This study examined differences in stand structure, tree species richness, and tree species diversity in relation to population density in Kampong Thom Province, Cambodia. Tree data were obtained from a 1997 forest inventory involving 60 clusters (540 plots) systematically distributed over 30% of the provincial forest area. Spatially referenced population data were obtained from the 1998 national population census. The average number of trees per cluster was 356/ha, the average basal area, 23 m2/ha, the average stand volume, 217 m3/ha, and the average aboveground biomass, 273 Mg/ha for all trees of DBH 10 cm and larger. The average species richness per cluster was 37 species, while average species diversity was measured as 0.916 using Simpson’s index and 2.98 by Shannon’s index. Significant negative correlations were generally found between population density surrounding clusters and tree density, basal area, stand volume, aboveground biomass, and species richness and diversity for three examined diameter classes (DBH of 10–30, ≥30, and ≥10 cm). As the distance from clusters for calculating population density increased, the correlation levels increased up to 5 or 7 km, depending on the variables and diameter class, and then stayed relatively constant for stand structure variables and decreased for species richness and diversity. The results indicate that evidence of disturbance was more pronounced at higher population density up to around 5 to 7 km. We suggest that introduction of greater controls on human disturbance should be a high priority for resource management and conservation in Kampong Thom Province and, presumably, Cambodia as a whole.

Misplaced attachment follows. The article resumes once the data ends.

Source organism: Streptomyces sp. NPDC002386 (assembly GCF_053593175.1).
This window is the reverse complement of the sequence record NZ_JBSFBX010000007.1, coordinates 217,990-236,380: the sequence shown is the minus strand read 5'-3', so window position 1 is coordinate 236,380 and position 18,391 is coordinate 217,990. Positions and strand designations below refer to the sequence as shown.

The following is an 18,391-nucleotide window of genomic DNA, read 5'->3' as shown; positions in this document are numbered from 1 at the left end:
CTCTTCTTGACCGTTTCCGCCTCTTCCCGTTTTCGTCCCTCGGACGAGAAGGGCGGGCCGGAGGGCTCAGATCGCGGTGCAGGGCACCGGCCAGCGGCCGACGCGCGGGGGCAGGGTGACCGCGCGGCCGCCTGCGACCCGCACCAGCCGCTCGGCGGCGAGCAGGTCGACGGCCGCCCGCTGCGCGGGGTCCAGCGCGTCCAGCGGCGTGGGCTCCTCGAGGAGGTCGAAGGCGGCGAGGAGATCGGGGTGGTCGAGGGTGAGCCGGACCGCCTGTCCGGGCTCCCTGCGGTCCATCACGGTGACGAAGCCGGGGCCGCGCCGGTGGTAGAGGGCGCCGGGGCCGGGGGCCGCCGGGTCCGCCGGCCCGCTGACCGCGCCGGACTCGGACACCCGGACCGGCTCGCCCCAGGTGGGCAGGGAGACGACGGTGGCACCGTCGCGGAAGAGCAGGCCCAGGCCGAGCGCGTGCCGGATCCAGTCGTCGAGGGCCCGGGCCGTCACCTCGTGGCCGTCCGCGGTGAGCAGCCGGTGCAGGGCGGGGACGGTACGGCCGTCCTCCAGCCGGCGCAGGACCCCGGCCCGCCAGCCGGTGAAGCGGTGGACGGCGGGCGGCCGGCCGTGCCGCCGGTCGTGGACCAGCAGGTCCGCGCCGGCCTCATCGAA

Aboveground biomass Basal area Species diversity Stand volume Tree density Tropical forests
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We are grateful to the Forestry Administration of Cambodia for providing the data and general assistance for this study. We also extend our appreciation to Mr. Samreth Vanna and Mr. Pith Phearak (Forest Research Institute of the Forestry Administration) for their assistance in verifying the species list. This study was partially funded through a Grant-in-Aid for Scientific Research (B) (No. 15405024) from the Japan Society for the Promotion of Science.
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